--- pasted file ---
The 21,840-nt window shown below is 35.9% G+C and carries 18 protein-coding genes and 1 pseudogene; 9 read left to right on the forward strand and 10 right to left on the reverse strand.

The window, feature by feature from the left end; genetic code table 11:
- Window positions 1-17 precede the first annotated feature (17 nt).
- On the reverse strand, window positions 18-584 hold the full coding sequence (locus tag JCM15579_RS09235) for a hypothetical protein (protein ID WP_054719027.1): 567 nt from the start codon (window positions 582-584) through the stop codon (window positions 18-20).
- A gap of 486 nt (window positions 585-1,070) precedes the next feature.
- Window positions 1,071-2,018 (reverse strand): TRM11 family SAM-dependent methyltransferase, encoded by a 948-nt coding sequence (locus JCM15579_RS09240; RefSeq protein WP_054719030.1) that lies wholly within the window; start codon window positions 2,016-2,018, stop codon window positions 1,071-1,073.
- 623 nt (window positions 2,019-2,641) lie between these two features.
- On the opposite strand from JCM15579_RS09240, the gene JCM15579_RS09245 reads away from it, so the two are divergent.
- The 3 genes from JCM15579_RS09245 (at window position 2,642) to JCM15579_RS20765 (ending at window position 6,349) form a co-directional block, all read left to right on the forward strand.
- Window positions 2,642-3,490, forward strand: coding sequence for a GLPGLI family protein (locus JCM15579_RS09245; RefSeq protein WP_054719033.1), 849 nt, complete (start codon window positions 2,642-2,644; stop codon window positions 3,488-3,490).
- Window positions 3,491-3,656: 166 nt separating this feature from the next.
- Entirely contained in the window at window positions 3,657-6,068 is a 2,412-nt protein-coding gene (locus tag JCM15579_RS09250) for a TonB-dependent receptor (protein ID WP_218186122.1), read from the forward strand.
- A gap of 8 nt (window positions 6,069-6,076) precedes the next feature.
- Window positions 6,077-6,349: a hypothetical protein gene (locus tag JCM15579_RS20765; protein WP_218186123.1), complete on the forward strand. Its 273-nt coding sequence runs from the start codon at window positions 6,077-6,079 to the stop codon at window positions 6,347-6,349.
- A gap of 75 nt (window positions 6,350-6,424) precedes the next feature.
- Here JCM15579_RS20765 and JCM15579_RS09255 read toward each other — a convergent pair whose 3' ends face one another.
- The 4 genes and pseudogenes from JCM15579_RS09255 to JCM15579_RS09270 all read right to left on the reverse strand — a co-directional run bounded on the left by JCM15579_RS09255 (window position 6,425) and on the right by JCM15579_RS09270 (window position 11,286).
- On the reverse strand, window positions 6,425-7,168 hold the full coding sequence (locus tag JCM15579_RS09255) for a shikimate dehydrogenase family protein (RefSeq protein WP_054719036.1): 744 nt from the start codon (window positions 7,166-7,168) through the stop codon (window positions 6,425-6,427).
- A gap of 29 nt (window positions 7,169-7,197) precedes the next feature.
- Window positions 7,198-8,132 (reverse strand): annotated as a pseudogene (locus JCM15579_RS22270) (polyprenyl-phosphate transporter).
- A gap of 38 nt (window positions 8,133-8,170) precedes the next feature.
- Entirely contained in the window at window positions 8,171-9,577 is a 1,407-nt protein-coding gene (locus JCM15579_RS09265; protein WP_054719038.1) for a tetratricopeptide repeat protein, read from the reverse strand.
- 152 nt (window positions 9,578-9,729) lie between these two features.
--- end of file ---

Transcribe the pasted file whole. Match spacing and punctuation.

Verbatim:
The 21,840-nt window shown below is 35.9% G+C and carries 18 protein-coding genes and 1 pseudogene; 9 read left to right on the forward strand and 10 right to left on the reverse strand.

The window, feature by feature from the left end; genetic code table 11:
- Window positions 1-17 precede the first annotated feature (17 nt).
- On the reverse strand, window positions 18-584 hold the full coding sequence (locus tag JCM15579_RS09235) for a hypothetical protein (protein ID WP_054719027.1): 567 nt from the start codon (window positions 582-584) through the stop codon (window positions 18-20).
- A gap of 486 nt (window positions 585-1,070) precedes the next feature.
- Window positions 1,071-2,018 (reverse strand): TRM11 family SAM-dependent methyltransferase, encoded by a 948-nt coding sequence (locus JCM15579_RS09240; RefSeq protein WP_054719030.1) that lies wholly within the window; start codon window positions 2,016-2,018, stop codon window positions 1,071-1,073.
- 623 nt (window positions 2,019-2,641) lie between these two features.
- On the opposite strand from JCM15579_RS09240, the gene JCM15579_RS09245 reads away from it, so the two are divergent.
- The 3 genes from JCM15579_RS09245 (at window position 2,642) to JCM15579_RS20765 (ending at window position 6,349) form a co-directional block, all read left to right on the forward strand.
- Window positions 2,642-3,490, forward strand: coding sequence for a GLPGLI family protein (locus JCM15579_RS09245; RefSeq protein WP_054719033.1), 849 nt, complete (start codon window positions 2,642-2,644; stop codon window positions 3,488-3,490).
- Window positions 3,491-3,656: 166 nt separating this feature from the next.
- Entirely contained in the window at window positions 3,657-6,068 is a 2,412-nt protein-coding gene (locus tag JCM15579_RS09250) for a TonB-dependent receptor (protein ID WP_218186122.1), read from the forward strand.
- A gap of 8 nt (window positions 6,069-6,076) precedes the next feature.
- Window positions 6,077-6,349: a hypothetical protein gene (locus tag JCM15579_RS20765; protein WP_218186123.1), complete on the forward strand. Its 273-nt coding sequence runs from the start codon at window positions 6,077-6,079 to the stop codon at window positions 6,347-6,349.
- A gap of 75 nt (window positions 6,350-6,424) precedes the next feature.
- Here JCM15579_RS20765 and JCM15579_RS09255 read toward each other — a convergent pair whose 3' ends face one another.
- The 4 genes and pseudogenes from JCM15579_RS09255 to JCM15579_RS09270 all read right to left on the reverse strand — a co-directional run bounded on the left by JCM15579_RS09255 (window position 6,425) and on the right by JCM15579_RS09270 (window position 11,286).
- On the reverse strand, window positions 6,425-7,168 hold the full coding sequence (locus tag JCM15579_RS09255) for a shikimate dehydrogenase family protein (RefSeq protein WP_054719036.1): 744 nt from the start codon (window positions 7,166-7,168) through the stop codon (window positions 6,425-6,427).
- A gap of 29 nt (window positions 7,169-7,197) precedes the next feature.
- Window positions 7,198-8,132 (reverse strand): annotated as a pseudogene (locus JCM15579_RS22270) (polyprenyl-phosphate transporter).
- A gap of 38 nt (window positions 8,133-8,170) precedes the next feature.
- Entirely contained in the window at window positions 8,171-9,577 is a 1,407-nt protein-coding gene (locus JCM15579_RS09265; protein WP_054719038.1) for a tetratricopeptide repeat protein, read from the reverse strand.
- 152 nt (window positions 9,578-9,729) lie between these two features.